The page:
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George Allen's curse

'Macaca' is forcing the GOP to wrestle with a field of phonies.

January 03, 2008|Dan Schnur | Dan Schnur, the national communications director for John McCain's 2000 presidential campaign, currently teaches courses in political communications at USC and UC Berkeley.

The most important word uttered in the Republican presidential primary has not been "terrorism" or "taxes," not "faith" or "family." Rather, it was "macaca."

Two years ago, conventional Beltway wisdom had Sen. George Allen of Virginia easily winning reelection and becoming the presumptive front-runner for the 2008 GOP presidential nomination. He had been embraced by the Republican business and fundraising establishment, as well as by the social and religious conservative voters who represent the strength of the party's grass roots.

But when he uttered what many considered to be an ethnic slur against an opponent's staffer, Allen's Senate reelection campaign began a downward spiral from which he never recovered. Instead of touring Iowa and New Hampshire as a conquering hero, he returned to his home state as a private citizen, leaving a vacuum atop the GOP field that fundamentally shaped the race.

Unlike Democrats, who seem to enjoy the muddle of a free-for-all primary season every four years, we Republicans have generally been much more hierarchical as we choose our presidential standard-bearers. Early in the campaign cycle, we identify the party's establishment candidate, shower him with money and endorsements, and anoint him as the likely nominee months before any primary. It's a very efficient process: Seven of the last 10 GOP nominees have been elected president.

But Allen's premature departure from the field left us without a front-runner. And unlike our friends across the aisle, we're not very good at chaos. The result has been a string of candidates, each not entirely comfortable with either the party establishment or grass roots, each attempting to remake himself to fit the preferences of those two groups. John McCain started out with the inside track to becoming the likely Republican nominee, followed in turn by Rudy Giuliani, Fred Thompson, Mitt Romney and Mike Huckabee. (Romney and McCain have had multiple shots at front-runner status, while the jury's still out on whether Giuliani will get another chance.)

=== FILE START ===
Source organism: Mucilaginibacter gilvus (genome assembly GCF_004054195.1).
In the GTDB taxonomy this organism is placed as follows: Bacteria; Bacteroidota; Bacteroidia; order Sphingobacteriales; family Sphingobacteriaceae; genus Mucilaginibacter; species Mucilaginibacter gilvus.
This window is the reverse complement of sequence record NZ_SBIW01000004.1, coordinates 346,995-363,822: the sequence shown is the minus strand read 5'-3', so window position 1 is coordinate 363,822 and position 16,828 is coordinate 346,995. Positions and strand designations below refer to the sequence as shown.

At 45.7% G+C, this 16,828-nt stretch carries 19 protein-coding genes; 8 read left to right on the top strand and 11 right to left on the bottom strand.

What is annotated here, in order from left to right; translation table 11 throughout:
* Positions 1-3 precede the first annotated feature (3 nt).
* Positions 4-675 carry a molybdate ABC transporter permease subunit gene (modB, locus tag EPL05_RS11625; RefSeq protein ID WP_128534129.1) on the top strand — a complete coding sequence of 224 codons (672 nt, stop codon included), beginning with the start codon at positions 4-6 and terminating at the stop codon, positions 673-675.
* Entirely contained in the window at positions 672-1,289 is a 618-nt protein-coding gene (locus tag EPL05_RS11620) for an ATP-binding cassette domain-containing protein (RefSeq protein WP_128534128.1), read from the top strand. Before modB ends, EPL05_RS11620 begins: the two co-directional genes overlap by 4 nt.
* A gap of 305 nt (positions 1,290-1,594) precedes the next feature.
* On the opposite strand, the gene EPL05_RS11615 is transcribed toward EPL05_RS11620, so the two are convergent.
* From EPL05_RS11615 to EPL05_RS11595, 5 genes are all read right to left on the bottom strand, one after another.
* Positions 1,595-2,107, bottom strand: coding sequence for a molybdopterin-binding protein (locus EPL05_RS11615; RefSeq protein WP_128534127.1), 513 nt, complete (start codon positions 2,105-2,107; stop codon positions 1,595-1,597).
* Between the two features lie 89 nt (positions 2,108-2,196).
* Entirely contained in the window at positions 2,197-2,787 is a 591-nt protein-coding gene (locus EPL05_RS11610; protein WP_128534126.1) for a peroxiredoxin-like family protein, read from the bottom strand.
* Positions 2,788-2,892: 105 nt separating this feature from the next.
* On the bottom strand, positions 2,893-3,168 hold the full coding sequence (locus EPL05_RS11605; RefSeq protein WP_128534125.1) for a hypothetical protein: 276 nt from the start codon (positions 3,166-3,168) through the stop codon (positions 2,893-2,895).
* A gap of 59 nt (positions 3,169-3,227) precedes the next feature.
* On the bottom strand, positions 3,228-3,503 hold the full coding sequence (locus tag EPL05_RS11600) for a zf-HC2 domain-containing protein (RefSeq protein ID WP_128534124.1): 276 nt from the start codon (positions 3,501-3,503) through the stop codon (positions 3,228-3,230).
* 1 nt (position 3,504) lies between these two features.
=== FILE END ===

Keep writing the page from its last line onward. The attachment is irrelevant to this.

Each of the five leading Republicans has stumbled at some point because of his efforts to position himself as someone other than what his biography would suggest. If Allen had entered the race as the preferred candidate of both the party establishment and religious conservatives -- as George W. Bush did eight years ago -- the nature of the campaign would have been very different.

Romney would have run as the pragmatic problem-solver whose business experience allowed him to save the 2002 Winter Olympics and later govern Massachusetts by working with Democrats to reform the state's healthcare system. Giuliani would have run as the solid centrist who combined inspirational leadership, strong anti-terrorism credentials and social moderation. Both have instead struggled to convince religious conservatives of their purity on a range of cultural issues that have been incidental, to this point, in their political careers. Huckabee would have long since retreated to the sidelines, and Thompson might very well have skipped the race altogether.

Most intriguing was the effect that Allen's absence had on McCain, who could have reprised his role as the reformer and outsider who tilted at Washington windmills in his 2000 campaign. Instead, McCain attempted to run a gold-plated campaign designed to appeal to the Bush-Cheney donor base, an effort that resulted in his political near-death experience last summer. Ironically, it was that meltdown that forced him to abandon his efforts to run an establishment-oriented campaign and return to the straight talk and populist strategy that have brought him back to the front of the pack in New Hampshire public opinion polls.

The temptation for all of these men to remake themselves is understandable: It's been almost half a century since the Republican nominee was not selected by the party leadership. But although the opening that presented itself was alluring, it's a political version of fool's gold. Voters are smart enough to recognize artificiality when they see it, which is one of the primary factors for the comparative lack of enthusiasm among GOP partisans.

It's far too soon to tell whether McCain's decision to run as himself will gain him the nomination. But if he is defeated, it's going to be at the hands of an opponent who will have made the same decision -- realizing that voters will always pick a leader who's comfortable in his own skin over someone who tries to fit into somebody else's.

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